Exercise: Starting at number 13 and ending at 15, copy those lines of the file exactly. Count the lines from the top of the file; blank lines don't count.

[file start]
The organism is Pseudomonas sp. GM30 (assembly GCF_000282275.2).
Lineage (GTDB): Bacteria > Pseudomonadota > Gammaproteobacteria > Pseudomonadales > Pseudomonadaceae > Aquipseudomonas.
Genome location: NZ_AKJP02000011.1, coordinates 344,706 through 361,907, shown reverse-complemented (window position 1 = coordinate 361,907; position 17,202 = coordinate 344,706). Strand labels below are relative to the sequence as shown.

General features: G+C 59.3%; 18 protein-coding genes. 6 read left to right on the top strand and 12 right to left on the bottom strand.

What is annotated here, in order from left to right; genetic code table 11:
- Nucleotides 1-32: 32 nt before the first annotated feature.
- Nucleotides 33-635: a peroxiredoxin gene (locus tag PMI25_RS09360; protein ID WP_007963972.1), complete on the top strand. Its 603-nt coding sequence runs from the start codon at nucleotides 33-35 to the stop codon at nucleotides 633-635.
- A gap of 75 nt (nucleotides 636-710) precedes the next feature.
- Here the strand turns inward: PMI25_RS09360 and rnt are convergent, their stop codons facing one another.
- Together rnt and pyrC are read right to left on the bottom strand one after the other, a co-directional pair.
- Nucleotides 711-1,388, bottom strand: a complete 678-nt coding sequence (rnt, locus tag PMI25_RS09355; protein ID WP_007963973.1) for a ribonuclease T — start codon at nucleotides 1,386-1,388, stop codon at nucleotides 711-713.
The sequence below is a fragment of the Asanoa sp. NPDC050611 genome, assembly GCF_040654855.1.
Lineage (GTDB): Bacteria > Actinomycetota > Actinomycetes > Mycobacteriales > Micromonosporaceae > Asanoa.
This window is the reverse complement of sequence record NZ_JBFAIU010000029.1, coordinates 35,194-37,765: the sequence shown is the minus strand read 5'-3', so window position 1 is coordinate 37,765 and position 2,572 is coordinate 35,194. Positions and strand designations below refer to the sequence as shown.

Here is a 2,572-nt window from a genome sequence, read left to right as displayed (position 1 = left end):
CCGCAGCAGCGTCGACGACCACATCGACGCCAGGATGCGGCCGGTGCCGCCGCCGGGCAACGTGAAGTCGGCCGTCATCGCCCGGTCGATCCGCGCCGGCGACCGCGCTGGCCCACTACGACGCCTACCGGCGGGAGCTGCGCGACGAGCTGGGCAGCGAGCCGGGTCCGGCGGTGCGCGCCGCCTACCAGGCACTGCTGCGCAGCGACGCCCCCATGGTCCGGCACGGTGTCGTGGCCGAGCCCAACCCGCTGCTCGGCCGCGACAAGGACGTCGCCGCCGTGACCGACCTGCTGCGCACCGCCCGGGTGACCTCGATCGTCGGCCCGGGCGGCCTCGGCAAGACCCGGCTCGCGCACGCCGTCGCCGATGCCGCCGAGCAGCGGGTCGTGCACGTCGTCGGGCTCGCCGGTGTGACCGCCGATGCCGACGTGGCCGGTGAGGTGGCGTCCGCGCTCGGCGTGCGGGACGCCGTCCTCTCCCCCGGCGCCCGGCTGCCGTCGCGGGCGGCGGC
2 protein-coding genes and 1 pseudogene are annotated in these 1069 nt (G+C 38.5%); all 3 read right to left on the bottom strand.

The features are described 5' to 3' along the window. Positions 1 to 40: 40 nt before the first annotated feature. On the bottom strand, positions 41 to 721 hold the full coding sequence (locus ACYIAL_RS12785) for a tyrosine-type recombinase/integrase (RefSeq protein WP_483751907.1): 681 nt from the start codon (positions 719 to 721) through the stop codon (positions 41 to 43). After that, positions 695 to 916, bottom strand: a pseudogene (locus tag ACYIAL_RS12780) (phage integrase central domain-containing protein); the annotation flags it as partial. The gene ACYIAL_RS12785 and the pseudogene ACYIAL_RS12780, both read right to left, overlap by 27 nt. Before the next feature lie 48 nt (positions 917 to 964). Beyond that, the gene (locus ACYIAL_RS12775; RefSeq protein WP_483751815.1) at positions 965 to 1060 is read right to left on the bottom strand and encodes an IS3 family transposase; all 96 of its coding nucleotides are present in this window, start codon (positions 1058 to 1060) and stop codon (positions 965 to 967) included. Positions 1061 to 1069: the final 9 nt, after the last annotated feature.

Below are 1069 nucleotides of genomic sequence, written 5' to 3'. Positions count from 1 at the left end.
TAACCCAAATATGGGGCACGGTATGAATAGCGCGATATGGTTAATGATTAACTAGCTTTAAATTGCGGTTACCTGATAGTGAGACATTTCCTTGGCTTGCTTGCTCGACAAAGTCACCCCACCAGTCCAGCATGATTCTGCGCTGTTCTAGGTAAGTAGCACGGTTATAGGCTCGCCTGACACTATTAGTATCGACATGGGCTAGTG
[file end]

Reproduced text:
Lineage (GTDB): Bacteria > Actinomycetota > Actinomycetes > Mycobacteriales > Micromonosporaceae > Asanoa.
This window is the reverse complement of sequence record NZ_JBFAIU010000029.1, coordinates 35,194-37,765: the sequence shown is the minus strand read 5'-3', so window position 1 is coordinate 37,765 and position 2,572 is coordinate 35,194. Positions and strand designations below refer to the sequence as shown.

Here is a 2,572-nt window from a genome sequence, read left to right as displayed (position 1 = left end):